I was brutally reminded yesterday that it’s almost August. Not only did that mean rent was due, but summer is flying by fast. If you live in the Midwest, you know that means you are soon going to be slapped in the face with 4-8 months of winter, depression and an overall desperation for spring to arrive to save you from the depths of Hell.
Instead of focusing on all that nonsense, I will try to embrace the rest of the summer, and take advantage of all the great seasonal summer beers, some you can still buy all year round, and some you can’t. Either way, any of these beers will add a little sparkle to the remaining summer.
In a time when one out of every five craft beers sold in America is an IPA, it can be difficult to muster enthusiasm for yet another bottle containing something hoppy and golden. No? You’re still interested? Busted…me too. As much as I love other styles, when facing a beer menu, my eyes always wander towards the IPAs first. Perhaps it’s the promise of drinking an old favorite or maybe it’s the chance of seeing something new and intriguing. While still thriving, single and double IPAs find themselves sharing shelf space with triple IPAs, white IPAs, black IPAs, sour IPAs, and even Belgian-style IPAs.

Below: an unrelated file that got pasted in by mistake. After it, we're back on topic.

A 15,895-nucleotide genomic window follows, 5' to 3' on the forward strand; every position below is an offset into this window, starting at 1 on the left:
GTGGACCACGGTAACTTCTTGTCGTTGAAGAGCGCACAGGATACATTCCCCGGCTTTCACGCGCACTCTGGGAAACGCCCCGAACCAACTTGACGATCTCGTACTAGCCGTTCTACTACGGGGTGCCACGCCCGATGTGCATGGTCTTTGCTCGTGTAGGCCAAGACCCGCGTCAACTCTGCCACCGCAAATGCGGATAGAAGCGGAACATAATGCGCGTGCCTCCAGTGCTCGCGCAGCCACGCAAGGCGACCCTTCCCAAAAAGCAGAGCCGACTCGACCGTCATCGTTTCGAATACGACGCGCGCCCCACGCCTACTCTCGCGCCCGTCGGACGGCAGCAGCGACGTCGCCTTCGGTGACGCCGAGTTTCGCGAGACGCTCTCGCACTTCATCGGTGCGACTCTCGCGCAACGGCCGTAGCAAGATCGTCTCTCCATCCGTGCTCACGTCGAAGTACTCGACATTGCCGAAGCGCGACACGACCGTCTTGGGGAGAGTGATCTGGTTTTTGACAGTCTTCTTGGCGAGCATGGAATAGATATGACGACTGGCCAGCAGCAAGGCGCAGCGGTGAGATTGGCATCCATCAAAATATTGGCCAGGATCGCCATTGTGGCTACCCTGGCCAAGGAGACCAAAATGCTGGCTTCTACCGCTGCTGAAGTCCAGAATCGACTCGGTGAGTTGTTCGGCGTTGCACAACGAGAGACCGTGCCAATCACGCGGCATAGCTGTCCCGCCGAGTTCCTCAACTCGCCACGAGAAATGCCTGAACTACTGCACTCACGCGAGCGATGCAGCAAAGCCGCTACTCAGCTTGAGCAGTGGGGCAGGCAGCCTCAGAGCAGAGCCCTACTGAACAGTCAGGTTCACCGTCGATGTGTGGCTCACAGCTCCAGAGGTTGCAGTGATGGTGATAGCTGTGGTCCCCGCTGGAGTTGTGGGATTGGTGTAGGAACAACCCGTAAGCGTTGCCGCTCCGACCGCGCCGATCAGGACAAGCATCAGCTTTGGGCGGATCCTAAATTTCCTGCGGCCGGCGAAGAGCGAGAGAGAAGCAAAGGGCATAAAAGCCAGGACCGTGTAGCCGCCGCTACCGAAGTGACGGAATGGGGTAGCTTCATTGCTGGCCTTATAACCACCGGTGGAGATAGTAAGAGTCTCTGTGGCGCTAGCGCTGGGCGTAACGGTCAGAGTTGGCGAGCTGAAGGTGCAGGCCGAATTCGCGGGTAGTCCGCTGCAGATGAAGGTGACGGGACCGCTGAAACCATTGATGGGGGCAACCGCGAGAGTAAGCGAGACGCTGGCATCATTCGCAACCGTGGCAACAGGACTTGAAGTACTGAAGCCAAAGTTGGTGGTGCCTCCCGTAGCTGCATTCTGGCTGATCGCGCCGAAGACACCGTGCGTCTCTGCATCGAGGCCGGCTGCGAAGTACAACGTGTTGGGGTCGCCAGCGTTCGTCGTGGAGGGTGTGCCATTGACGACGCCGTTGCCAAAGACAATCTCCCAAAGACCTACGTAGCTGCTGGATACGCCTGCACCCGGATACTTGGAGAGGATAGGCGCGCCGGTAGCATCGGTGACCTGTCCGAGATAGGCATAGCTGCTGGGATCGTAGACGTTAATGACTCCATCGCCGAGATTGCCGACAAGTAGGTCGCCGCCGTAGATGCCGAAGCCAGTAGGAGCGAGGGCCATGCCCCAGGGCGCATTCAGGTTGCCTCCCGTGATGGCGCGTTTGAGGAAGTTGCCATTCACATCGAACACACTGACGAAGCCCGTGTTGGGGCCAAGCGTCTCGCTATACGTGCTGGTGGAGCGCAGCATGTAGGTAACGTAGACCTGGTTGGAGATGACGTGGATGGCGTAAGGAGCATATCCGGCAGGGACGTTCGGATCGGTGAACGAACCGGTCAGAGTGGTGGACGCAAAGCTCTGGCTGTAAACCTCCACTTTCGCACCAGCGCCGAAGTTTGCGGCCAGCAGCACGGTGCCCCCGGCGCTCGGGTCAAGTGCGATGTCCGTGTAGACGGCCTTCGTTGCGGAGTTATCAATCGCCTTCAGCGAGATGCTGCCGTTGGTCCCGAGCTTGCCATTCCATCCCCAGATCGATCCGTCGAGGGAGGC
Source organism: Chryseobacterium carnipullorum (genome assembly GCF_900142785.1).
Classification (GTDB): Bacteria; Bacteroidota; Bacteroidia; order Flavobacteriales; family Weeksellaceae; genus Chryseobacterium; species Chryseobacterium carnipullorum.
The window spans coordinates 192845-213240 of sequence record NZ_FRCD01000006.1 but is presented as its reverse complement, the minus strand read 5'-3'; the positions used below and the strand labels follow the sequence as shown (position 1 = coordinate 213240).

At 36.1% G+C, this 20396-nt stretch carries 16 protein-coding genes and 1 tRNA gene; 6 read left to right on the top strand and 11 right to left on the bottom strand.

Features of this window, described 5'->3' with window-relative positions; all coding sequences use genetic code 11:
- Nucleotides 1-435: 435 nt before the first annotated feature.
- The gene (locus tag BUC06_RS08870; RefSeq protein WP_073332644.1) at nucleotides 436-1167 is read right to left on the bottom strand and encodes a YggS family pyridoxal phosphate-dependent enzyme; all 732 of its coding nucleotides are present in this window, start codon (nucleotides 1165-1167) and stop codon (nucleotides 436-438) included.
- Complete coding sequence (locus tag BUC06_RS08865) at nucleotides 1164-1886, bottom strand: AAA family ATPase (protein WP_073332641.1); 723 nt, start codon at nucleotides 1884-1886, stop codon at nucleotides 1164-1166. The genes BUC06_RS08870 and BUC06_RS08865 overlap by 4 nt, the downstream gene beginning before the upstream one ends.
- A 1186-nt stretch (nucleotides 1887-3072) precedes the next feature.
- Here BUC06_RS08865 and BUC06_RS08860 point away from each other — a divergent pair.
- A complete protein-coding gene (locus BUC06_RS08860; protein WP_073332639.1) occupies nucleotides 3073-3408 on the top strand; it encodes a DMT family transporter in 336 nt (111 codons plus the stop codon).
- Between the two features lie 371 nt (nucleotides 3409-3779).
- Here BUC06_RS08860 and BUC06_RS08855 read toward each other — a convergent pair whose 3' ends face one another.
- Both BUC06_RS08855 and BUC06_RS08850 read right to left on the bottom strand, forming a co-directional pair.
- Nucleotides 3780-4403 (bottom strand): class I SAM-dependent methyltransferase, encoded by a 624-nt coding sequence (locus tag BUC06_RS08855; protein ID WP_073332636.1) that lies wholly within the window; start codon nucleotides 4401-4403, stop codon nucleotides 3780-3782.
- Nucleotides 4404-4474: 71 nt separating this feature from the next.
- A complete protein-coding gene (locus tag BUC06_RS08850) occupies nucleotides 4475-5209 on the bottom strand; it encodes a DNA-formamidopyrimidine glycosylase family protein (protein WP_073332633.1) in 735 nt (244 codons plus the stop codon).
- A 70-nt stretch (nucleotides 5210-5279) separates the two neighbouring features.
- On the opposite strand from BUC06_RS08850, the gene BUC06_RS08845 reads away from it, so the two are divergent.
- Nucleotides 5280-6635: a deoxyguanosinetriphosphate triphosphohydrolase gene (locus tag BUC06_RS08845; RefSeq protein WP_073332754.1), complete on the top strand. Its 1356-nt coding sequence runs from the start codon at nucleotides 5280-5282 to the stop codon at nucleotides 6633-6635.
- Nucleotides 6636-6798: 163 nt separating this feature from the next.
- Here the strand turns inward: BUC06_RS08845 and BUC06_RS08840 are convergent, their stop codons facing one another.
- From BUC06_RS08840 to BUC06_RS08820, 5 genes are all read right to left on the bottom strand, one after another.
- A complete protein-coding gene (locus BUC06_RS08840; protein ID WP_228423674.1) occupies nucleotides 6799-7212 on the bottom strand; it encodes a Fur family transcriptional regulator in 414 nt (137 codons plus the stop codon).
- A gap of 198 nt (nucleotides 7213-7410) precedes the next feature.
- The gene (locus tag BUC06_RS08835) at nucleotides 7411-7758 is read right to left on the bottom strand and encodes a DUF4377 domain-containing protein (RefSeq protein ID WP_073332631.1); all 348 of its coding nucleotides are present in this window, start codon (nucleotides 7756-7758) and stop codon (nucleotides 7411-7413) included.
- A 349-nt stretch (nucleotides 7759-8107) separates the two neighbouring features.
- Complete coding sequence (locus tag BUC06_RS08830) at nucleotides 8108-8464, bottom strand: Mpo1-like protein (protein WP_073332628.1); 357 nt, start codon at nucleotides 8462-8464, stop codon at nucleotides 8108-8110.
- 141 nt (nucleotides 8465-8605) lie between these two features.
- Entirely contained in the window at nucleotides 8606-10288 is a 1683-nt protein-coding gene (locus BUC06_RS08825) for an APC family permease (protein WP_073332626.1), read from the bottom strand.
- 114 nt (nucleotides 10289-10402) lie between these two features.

As I write this showcase, it’s a Sunday night, I’m behind on work, and my flight to a conference leaves in about six hours. Given those realities, it’s not really surprising that I’ve reached for a bomber of Iron Horse Brewery’s Mocha Death to sooth my nerves. The thought of coffee, chocolate, and dark beer wrapped into one promises to calm my frazzled mind and besides, bottles with skulls on them are always more appealing.
Christmas songs play on the radio way too early and holiday sales seem to go up before the kids have even picked out their Halloween costumes. But as annoying as starting Christmas too early can be, SweetWater Festive Ale could be released on the 4th of July and I’d be okay with that.